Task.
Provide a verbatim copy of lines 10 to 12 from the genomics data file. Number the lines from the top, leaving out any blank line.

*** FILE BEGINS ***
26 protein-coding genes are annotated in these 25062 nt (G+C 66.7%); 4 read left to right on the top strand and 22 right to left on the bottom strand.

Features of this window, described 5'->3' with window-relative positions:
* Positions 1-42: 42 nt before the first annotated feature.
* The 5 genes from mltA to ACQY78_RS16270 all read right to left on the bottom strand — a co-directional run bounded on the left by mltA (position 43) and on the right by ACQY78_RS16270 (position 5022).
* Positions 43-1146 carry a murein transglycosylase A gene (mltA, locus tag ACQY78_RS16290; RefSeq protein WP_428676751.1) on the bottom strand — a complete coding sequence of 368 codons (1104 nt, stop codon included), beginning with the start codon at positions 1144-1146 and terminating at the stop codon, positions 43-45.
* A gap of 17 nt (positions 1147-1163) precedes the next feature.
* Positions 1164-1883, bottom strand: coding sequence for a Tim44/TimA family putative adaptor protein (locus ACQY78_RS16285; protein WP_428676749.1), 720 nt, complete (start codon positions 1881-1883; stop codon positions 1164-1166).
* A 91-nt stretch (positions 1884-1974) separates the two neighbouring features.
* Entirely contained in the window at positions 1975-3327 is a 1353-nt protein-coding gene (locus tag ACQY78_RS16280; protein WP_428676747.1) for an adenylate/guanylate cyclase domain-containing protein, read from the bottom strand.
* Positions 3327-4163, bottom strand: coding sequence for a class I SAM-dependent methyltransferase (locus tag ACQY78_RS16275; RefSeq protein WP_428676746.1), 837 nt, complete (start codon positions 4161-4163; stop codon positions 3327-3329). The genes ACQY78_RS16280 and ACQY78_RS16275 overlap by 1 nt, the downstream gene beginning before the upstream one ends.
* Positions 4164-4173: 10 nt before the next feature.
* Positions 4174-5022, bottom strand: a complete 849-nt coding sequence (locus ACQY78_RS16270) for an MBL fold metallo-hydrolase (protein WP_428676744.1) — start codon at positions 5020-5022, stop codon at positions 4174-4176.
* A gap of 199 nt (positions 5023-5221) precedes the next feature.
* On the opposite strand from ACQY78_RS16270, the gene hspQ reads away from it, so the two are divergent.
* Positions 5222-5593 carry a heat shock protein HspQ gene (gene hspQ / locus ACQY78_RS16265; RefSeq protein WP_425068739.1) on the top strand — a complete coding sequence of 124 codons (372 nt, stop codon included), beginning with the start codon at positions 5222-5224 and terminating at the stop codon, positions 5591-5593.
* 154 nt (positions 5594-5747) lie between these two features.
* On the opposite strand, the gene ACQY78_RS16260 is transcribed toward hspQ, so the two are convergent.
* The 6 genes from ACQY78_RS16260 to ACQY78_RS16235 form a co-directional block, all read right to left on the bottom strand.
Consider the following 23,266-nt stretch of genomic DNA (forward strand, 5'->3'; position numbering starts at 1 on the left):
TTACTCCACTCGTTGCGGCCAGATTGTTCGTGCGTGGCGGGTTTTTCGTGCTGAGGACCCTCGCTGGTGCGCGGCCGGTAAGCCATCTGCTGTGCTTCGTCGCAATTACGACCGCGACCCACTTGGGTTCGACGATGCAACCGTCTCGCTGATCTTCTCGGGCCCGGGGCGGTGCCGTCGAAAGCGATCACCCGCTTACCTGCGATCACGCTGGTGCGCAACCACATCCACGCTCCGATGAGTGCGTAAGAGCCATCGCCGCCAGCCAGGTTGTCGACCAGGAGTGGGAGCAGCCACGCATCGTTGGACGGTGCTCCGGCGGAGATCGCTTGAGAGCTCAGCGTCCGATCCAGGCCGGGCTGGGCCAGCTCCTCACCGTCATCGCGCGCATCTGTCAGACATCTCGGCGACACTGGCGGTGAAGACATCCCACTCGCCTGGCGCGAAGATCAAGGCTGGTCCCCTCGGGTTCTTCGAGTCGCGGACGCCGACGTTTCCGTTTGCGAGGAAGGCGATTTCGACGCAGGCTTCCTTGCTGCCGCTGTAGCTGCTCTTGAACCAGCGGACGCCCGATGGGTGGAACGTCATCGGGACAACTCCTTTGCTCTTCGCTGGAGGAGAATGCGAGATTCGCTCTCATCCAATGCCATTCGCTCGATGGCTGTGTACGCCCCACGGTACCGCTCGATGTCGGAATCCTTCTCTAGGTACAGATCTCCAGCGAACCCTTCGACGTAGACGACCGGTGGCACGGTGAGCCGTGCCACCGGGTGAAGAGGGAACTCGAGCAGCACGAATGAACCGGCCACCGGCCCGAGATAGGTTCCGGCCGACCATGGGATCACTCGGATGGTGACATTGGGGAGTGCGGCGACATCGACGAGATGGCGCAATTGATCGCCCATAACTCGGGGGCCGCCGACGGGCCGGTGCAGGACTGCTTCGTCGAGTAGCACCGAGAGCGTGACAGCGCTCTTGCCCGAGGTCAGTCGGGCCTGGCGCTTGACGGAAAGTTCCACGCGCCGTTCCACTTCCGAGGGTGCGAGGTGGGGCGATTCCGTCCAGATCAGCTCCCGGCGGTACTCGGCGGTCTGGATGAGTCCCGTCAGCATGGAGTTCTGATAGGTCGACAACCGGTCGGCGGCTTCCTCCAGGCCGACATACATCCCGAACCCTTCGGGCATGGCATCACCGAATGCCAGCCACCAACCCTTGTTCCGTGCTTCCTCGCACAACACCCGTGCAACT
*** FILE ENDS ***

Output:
* Positions 3327-4163, bottom strand: coding sequence for a class I SAM-dependent methyltransferase (locus tag ACQY78_RS16275; RefSeq protein WP_428676746.1), 837 nt, complete (start codon positions 4161-4163; stop codon positions 3327-3329). The genes ACQY78_RS16280 and ACQY78_RS16275 overlap by 1 nt, the downstream gene beginning before the upstream one ends.
* Positions 4164-4173: 10 nt before the next feature.
* Positions 4174-5022, bottom strand: a complete 849-nt coding sequence (locus ACQY78_RS16270) for an MBL fold metallo-hydrolase (protein WP_428676744.1) — start codon at positions 5020-5022, stop codon at positions 4174-4176.